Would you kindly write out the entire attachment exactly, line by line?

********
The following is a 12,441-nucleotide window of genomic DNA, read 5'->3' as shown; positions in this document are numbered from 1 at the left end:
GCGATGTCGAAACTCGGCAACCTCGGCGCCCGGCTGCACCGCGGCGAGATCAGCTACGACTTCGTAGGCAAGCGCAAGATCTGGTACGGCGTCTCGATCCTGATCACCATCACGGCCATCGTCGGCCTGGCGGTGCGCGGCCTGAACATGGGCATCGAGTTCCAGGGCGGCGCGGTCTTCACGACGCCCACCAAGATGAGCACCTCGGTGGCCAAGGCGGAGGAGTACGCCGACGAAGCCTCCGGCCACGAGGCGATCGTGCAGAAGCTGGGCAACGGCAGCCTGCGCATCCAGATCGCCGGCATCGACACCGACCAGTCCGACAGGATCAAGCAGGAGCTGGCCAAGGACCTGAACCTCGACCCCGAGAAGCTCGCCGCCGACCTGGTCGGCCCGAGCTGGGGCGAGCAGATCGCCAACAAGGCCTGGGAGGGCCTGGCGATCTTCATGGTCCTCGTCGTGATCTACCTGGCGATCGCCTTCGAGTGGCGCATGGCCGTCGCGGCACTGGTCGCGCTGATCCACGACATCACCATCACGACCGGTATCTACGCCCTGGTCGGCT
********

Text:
The following is a 12,441-nucleotide window of genomic DNA, read 5'->3' as shown; positions in this document are numbered from 1 at the left end:
GCGATGTCGAAACTCGGCAACCTCGGCGCCCGGCTGCACCGCGGCGAGATCAGCTACGACTTCGTAGGCAAGCGCAAGATCTGGTACGGCGTCTCGATCCTGATCACCATCACGGCCATCGTCGGCCTGGCGGTGCGCGGCCTGAACATGGGCATCGAGTTCCAGGGCGGCGCGGTCTTCACGACGCCCACCAAGATGAGCACCTCGGTGGCCAAGGCGGAGGAGTACGCCGACGAAGCCTCCGGCCACGAGGCGATCGTGCAGAAGCTGGGCAACGGCAGCCTGCGCATCCAGATCGCCGGCATCGACACCGACCAGTCCGACAGGATCAAGCAGGAGCTGGCCAAGGACCTGAACCTCGACCCCGAGAAGCTCGCCGCCGACCTGGTCGGCCCGAGCTGGGGCGAGCAGATCGCCAACAAGGCCTGGGAGGGCCTGGCGATCTTCATGGTCCTCGTCGTGATCTACCTGGCGATCGCCTTCGAGTGGCGCATGGCCGTCGCGGCACTGGTCGCGCTGATCCACGACATCACCATCACGACCGGTATCTACGCCCTGGTCGGCT